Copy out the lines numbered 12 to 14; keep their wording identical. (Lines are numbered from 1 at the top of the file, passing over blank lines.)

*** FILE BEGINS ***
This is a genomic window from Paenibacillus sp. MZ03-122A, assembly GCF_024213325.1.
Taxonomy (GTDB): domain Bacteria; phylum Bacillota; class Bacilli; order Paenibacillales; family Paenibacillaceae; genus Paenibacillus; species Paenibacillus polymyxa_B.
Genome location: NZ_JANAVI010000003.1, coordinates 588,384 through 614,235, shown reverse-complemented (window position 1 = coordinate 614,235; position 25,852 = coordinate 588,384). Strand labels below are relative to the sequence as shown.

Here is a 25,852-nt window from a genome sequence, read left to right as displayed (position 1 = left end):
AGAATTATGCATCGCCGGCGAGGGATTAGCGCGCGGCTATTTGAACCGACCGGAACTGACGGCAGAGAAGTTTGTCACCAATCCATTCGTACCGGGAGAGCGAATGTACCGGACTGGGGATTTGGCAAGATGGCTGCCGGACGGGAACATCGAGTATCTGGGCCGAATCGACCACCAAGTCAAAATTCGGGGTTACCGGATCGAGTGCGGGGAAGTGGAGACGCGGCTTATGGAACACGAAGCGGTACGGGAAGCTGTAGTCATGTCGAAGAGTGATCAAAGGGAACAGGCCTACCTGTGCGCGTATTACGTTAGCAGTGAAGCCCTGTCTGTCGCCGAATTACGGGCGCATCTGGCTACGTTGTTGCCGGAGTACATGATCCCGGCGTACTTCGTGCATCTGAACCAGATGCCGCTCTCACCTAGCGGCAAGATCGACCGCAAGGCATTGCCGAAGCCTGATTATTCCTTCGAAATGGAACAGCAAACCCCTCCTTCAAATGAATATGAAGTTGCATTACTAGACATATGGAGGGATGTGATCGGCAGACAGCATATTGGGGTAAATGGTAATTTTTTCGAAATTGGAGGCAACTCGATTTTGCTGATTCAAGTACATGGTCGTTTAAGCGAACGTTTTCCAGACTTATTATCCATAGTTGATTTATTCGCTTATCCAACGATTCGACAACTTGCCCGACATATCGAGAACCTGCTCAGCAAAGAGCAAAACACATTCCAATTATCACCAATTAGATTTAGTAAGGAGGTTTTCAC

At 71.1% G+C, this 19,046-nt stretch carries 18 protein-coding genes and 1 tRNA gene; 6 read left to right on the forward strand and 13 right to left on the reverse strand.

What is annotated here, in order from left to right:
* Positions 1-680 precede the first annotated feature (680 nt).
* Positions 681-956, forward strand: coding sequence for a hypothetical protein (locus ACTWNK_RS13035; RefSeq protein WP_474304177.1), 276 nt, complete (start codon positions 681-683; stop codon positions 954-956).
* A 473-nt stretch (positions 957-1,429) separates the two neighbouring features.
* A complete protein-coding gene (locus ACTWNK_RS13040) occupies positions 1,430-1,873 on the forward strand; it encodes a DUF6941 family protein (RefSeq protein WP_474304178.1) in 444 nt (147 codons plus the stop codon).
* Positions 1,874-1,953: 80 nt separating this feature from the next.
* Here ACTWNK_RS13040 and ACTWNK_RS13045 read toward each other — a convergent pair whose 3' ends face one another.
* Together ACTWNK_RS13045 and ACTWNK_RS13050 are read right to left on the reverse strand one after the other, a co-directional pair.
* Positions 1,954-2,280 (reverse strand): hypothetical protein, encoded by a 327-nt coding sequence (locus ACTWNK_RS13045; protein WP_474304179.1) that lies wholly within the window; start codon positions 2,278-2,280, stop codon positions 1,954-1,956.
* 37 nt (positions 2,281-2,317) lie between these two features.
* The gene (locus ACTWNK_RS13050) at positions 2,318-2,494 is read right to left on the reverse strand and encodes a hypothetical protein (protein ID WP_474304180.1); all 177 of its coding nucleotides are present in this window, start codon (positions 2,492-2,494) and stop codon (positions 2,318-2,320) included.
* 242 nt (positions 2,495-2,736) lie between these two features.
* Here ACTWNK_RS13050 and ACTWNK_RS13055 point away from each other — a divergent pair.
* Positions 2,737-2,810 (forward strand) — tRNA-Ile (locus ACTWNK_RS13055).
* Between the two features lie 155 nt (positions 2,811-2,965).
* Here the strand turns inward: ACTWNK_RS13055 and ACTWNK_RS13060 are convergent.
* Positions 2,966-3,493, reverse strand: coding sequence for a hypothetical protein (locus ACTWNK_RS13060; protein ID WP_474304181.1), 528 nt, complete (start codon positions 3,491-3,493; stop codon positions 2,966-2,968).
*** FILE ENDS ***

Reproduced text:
* Positions 1,874-1,953: 80 nt separating this feature from the next.
* Here ACTWNK_RS13040 and ACTWNK_RS13045 read toward each other — a convergent pair whose 3' ends face one another.
* Together ACTWNK_RS13045 and ACTWNK_RS13050 are read right to left on the reverse strand one after the other, a co-directional pair.